Text of Gov. Gray Davis' energy speech

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Text of Gov. Gray Davis' energy speech

The Associated Press

Thursday, April 5, 2001, 2001 Associated Press

URL: http://www.sfgate.com/cgi-bin/article.cgi?file=/news/archive/2001/04/05/state2108EDT0315.DTL

(04-05) 18:08 PDT Here is the text of Gov. Gray Davis' televised speech on energy Thursday, as prepared for delivery:

``Good evening. I'm speaking to you tonight from Sacramento on the most difficult issue facing California: our energy crisis.

``Simply stated, we have two problems: supply is too low and costs are too high. Both result from the flawed deregulation scheme created in 1996. But no matter how we got into this mess, you hired me to solve problems. And that's what I'm doing.

``The only long-term solution is to build more power plants. We must also cut back on consumption and stabilize the utilities. But prices won't fall and supply won't be truly reliable until we generate more power than we consume.

``Yet in the 12 years before I took office, not a single major power plant was built in California. Not one. Since I became governor, we've licensed 12 major power plants. Ten more are in the pipeline. And we're doing this without weakening our commitment to clean air and clean water.

``Deregulation required the utilities to sell off many of their power plants to independent generating companies. The generators are free to charge whatever they want because they're governed only by federal regulators who refuse to control wholesale energy prices.

``This past winter, the prices charged by the generators shot through the roof, driving the utilities to the brink of bankruptcy. ``In January, with the feds still refusing to do their job, California stepped in to purchase the power the utilities could no longer afford to buy. We didn't take over to save the utilities. We took over to keep the power on and the economy strong. That's not all:

-- We also negotiated long-term contracts for electricity at vastly lower prices.

-- I used my emergency powers to seize control of low-cost power contracts the utilities were about to forfeit to the generators.

-- We began negotiations to buy the utilities' transmission system.

-- We cut red tape and offered cash incentives to speed up construction of power plants.

-- We're launching an $800 million conservation program.

-- We're moving to establish a public power authority to build more power. If the private sector fails to build all the plants California needs, we'll build them ourselves.

-- And because I share your concern that the generators are ripping us off, we're using every legal remedy to root out and punish illegal conduct.

``We can't fix 12 years of inaction overnight. But we're making real progress.

``Now, as you know, I have fought tooth and nail against raising rates. It's become increasingly clear, however, that with rising natural gas prices, the feds' failure to control costs, and the state's lack of supply, that some rate increases are needed to keep our lights on and our economy strong.

``But I remain committed to protecting average Californians from massive rate hikes. So I'm urging the Public Utilities Commission to adopt a plan that will protect average consumers, reward those who conserve and motivate the biggest users to cut back.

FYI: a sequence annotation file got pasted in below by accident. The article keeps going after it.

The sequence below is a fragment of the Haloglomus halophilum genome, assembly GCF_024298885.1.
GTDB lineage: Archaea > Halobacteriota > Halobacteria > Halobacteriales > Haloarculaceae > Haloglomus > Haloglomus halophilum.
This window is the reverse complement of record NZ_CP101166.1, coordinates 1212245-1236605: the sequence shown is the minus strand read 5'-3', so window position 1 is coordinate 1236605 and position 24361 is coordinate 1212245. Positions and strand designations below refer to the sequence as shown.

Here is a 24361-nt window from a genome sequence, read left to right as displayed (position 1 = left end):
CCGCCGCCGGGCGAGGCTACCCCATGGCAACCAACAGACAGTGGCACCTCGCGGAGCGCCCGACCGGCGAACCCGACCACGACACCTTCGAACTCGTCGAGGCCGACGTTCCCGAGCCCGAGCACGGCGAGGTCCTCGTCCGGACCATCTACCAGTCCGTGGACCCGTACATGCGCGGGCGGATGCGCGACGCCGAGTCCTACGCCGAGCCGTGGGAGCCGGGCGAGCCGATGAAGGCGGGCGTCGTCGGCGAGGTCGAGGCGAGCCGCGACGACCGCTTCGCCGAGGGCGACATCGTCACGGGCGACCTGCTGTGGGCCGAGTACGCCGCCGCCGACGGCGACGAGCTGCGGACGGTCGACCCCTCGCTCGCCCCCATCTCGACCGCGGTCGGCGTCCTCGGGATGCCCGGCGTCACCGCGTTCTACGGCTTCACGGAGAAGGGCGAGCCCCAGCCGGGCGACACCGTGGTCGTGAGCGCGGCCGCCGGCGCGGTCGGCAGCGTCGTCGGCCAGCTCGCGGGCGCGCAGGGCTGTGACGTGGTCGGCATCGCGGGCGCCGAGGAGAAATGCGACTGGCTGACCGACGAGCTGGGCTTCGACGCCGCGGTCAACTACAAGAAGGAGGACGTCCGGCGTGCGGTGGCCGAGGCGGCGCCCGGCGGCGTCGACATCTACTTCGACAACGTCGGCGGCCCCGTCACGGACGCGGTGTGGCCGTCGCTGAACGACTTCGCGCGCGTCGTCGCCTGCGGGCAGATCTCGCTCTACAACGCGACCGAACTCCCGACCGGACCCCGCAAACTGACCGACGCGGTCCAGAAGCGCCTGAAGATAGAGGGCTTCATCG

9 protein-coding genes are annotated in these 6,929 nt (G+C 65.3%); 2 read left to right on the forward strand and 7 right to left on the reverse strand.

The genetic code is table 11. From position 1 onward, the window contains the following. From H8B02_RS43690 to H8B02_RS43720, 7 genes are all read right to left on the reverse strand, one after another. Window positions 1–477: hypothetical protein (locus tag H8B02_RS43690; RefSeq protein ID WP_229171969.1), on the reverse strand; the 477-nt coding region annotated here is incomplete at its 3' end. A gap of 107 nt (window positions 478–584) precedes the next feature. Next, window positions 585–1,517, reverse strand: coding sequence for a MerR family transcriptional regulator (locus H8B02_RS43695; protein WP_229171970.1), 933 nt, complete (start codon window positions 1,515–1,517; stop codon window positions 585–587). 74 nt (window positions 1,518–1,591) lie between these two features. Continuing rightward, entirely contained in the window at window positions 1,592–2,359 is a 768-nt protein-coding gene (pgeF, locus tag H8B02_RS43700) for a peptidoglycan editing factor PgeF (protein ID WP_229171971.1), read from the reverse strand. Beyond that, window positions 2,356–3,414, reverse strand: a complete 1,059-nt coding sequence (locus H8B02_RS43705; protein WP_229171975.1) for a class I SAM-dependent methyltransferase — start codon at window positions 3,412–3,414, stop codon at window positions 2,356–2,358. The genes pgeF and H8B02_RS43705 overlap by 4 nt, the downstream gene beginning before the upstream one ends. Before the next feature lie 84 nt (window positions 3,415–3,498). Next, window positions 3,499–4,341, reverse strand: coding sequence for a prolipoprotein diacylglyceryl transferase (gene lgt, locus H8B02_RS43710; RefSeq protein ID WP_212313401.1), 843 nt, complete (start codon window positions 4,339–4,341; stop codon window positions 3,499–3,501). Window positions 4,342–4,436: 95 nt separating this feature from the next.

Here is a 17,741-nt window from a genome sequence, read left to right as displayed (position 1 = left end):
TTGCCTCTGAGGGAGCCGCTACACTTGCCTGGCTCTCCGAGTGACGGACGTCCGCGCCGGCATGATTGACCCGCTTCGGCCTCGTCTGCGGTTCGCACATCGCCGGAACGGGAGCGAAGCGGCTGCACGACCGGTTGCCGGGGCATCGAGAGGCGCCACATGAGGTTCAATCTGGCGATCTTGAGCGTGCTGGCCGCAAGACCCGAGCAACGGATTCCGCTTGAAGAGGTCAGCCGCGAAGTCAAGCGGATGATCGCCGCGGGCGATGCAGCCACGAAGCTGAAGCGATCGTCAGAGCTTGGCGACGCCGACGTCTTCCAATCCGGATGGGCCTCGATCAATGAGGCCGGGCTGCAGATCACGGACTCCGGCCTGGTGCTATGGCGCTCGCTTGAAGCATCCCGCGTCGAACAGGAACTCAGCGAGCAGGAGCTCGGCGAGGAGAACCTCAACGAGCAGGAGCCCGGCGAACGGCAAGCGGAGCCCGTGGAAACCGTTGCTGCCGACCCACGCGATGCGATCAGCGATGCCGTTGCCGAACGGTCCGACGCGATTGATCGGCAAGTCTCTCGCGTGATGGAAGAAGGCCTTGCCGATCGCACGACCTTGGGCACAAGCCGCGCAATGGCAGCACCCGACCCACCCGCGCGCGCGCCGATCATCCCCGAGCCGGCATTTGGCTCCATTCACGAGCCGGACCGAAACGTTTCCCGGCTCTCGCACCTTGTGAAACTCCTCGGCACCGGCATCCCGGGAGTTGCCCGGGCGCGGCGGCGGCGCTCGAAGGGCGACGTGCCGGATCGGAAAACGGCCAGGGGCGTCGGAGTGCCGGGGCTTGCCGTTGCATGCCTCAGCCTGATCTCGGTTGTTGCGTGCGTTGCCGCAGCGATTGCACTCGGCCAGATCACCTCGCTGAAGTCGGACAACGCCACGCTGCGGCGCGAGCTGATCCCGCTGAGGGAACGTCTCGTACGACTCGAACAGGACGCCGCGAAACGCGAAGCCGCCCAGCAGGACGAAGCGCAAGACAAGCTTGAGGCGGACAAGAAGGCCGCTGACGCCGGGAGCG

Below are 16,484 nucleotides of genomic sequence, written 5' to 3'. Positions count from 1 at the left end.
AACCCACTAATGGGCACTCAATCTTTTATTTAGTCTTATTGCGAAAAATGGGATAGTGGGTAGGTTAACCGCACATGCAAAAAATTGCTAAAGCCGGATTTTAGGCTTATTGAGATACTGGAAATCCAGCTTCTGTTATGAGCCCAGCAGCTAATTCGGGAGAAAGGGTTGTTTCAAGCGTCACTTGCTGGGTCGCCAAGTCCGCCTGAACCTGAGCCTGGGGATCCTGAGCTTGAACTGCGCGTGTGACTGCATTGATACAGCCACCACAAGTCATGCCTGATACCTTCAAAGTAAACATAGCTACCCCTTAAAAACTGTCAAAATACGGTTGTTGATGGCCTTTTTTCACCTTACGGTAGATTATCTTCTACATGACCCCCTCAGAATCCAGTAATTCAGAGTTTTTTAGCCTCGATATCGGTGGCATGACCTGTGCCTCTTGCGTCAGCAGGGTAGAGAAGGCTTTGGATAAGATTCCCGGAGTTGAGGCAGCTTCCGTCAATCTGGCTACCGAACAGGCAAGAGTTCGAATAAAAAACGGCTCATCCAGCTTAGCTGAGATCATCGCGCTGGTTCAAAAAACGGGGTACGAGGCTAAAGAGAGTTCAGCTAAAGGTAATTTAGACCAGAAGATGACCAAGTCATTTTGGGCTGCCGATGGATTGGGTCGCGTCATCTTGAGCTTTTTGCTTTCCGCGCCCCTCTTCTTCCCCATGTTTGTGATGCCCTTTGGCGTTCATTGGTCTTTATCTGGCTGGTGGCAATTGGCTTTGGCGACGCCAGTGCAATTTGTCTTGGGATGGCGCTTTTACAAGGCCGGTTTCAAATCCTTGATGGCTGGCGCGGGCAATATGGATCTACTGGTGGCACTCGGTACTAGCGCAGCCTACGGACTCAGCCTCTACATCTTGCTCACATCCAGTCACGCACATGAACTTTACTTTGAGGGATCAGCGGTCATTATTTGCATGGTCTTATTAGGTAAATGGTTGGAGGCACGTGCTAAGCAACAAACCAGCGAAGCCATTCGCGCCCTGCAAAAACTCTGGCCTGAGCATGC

``Under my proposal, more than half of you won't pay a penny more. For the rest, the average increase will be 26 1/2 percent. For many of that group, rates will rise only about 10 percent. The heaviest users will see their rates rise 34 1/2 percent on average. That includes business paying their share. This is in addition to the 9 percent surcharge we've all been paying since last winter.

``But all Californians can reduce their bills through conservation. ``Here's the point: The more you use, the more you pay. The more you conserve, the more you save. Conservation is our best short-term weapon against blackouts and price-gouging. By flexing your power, you'll help secure our energy future.

``Unlike the PUC, my plan includes funds to restore the utilities to financial stability -- if they agree to three main conditions:

``They must provide low-cost regulated power to the state for 10 years. Agree to sell us their transmission system. And dismiss their lawsuits seeking to double your electricity rates.

`My proposal raises rates fairly, assures us of long-term power, stabilizes the utilities and promotes conservation.

``Our emphasis on conservation is critical. In order to make it through the summer, we must cut demand by at least 10 percent.

``Already we've launched programs to cut back commercial lighting, and reduce consumption in office buildings, schools and government facilities.

`Friends, we have a power shortage but we are far from powerless. We are 34 million strong and if each of us does our part, we can minimize disruptions and get through the summer. We are Californians. We've withstood earthquakes, floods, fires, and droughts.

``Yes, this mess is man-made, but with your help and God's blessing, we'll get through this as well.

``Thank you and good night.''

2001 Associated Press

-- Swissrose (cellier3@mindspring.com), April 06, 2001

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